It may be idle speculation, but I had the rare mother who told me about her conversations with my teachers. Enough of them made statements very similar to that about me to make me go out on a limb and assert that if money were not an obstacle, this thread would never have been authored.
About those conversations: My mother made me an equally-responsible partner of my teachers. If I couldn’t cooperate with them at least minimally, she would not protect me from their appropriate responses (like giving me failing grades even if I’d already mastered that subject two or more grades ahead.) Education is a service, but teachers are not servants. Letting children see them as servants — because their parents not only see them that way, but talk about them and treat them that way — puts, I suggest, the majority of the blame for public education failure squarely on those parents.



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Franklin Evans

posted June 24, 2010 at 1:16 pm


Andrea, I see that we are cross-posting our way to agreement. My wife has been a public school special ed teacher in Philadelphia for over 35 years. Special Ed (covering both ends of the curve) is a PA state mandate with no funding allocated to it in statute. In one fell swoop, districts were forced to fit a 125% budget into 100% revenue. One can see how the numbers were done since then, as that 100% declined.
NCLB and inclusion are, IMO, perfect illustrations of the arbitrary demands placed on education professionals, the Johnny vs. Danny false fight, and the attitudes encouraged in children to be jealous of achievement and disdainful of disability.
Instead of addressing the flaws of the assmebly line, they have been exacerbating them. Look up the original meaning of the acronym SNAFU.



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Matushka Anna

posted June 24, 2010 at 1:20 pm


Boy, this is a full article. I was one of those introverted, hard-working, group-project-hating, idiocy-detecting kids. I loathed most of my pre-college schooling. Most of what I learned I learned by myself – I read non-stop. I detested any fake “community building” exercises (and yes, I was Catholic at the time and hated the same goofy stuff there). I would have seriously benefited from homeschooling, but it apparently wasn’t an option for my family. Needless to say, I’m homeschooling my own five.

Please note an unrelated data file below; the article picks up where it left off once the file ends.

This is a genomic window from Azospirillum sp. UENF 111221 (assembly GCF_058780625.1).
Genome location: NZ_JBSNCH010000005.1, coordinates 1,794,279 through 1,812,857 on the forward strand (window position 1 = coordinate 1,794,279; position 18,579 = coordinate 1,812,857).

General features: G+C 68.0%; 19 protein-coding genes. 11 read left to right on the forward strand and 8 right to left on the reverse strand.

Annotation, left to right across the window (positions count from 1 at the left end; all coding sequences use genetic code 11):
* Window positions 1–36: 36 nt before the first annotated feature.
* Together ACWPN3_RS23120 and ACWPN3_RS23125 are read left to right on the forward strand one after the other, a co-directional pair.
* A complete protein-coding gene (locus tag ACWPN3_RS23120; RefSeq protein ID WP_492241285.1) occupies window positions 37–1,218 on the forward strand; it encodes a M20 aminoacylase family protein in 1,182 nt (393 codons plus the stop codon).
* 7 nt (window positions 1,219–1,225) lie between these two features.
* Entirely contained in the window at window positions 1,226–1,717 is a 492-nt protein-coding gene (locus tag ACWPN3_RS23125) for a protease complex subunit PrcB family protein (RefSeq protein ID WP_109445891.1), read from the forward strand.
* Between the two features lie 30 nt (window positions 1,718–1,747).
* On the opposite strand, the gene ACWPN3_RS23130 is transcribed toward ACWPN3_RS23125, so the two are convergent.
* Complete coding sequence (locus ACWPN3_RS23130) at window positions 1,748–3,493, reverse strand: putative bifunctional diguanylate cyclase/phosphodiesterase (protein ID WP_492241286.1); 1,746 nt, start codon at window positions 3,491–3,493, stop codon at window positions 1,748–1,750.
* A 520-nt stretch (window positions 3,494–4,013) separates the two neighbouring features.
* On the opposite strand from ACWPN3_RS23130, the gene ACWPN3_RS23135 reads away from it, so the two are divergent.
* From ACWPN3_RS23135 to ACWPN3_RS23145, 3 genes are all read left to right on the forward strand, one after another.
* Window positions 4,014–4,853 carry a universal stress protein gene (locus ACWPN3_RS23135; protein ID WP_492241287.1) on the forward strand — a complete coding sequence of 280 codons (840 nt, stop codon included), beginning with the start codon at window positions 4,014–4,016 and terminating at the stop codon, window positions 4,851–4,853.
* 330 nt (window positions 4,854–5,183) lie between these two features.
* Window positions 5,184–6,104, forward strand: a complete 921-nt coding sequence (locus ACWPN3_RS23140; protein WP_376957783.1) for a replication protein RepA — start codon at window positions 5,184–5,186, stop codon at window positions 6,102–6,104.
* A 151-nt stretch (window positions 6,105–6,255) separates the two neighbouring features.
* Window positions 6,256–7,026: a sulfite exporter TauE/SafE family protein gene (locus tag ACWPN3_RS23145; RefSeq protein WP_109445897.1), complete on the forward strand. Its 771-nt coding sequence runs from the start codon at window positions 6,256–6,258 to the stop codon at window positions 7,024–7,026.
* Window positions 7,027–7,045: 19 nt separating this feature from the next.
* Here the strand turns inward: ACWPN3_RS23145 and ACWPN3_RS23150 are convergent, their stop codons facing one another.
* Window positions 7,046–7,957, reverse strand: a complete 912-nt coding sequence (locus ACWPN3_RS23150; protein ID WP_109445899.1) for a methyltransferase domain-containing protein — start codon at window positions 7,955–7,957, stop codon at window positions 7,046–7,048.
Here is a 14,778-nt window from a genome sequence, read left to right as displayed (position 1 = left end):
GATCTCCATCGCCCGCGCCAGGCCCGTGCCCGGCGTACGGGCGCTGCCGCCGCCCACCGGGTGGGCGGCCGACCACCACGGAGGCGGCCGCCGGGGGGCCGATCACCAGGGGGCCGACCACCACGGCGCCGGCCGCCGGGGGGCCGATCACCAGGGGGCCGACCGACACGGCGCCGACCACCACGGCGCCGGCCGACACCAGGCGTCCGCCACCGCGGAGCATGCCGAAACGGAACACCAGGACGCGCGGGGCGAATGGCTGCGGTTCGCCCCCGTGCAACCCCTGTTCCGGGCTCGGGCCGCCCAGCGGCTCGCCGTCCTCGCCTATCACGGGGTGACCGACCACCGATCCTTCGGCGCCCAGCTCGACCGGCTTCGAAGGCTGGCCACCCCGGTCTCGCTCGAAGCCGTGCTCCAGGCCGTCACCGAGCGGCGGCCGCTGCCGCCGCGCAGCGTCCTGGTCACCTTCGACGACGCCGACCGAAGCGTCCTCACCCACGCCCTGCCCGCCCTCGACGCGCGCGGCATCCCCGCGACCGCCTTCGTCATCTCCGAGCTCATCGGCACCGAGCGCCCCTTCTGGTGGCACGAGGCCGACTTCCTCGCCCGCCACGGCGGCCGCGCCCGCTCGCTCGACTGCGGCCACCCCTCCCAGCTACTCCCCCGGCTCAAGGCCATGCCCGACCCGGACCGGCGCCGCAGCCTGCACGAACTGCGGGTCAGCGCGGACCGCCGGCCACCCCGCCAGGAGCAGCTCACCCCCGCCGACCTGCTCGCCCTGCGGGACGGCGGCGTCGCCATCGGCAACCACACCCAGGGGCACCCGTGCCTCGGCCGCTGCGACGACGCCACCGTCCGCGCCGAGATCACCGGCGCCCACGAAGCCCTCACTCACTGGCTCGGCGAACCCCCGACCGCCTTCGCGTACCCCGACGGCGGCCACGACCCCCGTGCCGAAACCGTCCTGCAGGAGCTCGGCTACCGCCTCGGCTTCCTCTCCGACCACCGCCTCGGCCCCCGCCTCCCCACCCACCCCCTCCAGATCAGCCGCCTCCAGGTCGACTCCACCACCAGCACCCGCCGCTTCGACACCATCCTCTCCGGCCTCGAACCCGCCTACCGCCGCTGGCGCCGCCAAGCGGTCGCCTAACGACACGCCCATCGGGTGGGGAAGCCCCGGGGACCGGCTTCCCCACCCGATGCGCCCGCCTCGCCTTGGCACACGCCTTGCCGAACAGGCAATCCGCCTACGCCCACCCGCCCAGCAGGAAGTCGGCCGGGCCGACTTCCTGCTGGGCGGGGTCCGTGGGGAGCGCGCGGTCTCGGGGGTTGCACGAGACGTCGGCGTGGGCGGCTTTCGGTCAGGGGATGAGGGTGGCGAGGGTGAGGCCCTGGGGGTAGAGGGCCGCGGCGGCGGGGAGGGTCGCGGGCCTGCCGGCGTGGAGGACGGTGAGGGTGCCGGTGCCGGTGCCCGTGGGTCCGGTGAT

I agree that there needs to be a balance. Sometimes kids must be nudged out of their comfort zones. Most often in schools that amounts to an enormous shove, not a nudge, and backfires. I also think that progressing children along acording to age is mostly nonsense. Some children are ready for something at one age and others not ready for a few more years. This doesn’t mean the late bloomer is stupid by any means. I remember getting Jane Eyre at a used book store when I was in sixth grade thinking that I would like it. I hated it and stopped about twenty pages in. I picked it up spontaneously the fall of ninth grade and read it in one sitting (until 5 AM. I remember the half-package of oreos I ate while reading too.)
The fact that there are so many variables means that each child needs individualized education. Expecting a public/private school to do this is rather ridiculous. For fairly average students this setting may work just fine but there are a lot of kids outside of the average. That’s why it’s so hard to make a general statement about “the best way to educate children”.
As for me, I’ll keep doing what I’m doing until it’s proved not to work.



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Alison

posted June 24, 2010 at 1:21 pm


I have a Master’s degree in Education, and I am completely against progressive, touchy-feely education and trying to make kids feel like education should always be fun. I went to a rigorous, private high school and received a very traditional education (we learned mostly by lectures and note-taking). I fully agree that kids’ learning should be individualized to some degree. That being said, I do fear an overemphasis on individualism in education because when those kids become adults they will need to be able to work with others. When you are in the work force, you don’t have the option to “do your own thing” if you want to keep your job. You will need to follow rules, conform to some degree, and be able to work with others.



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Andrea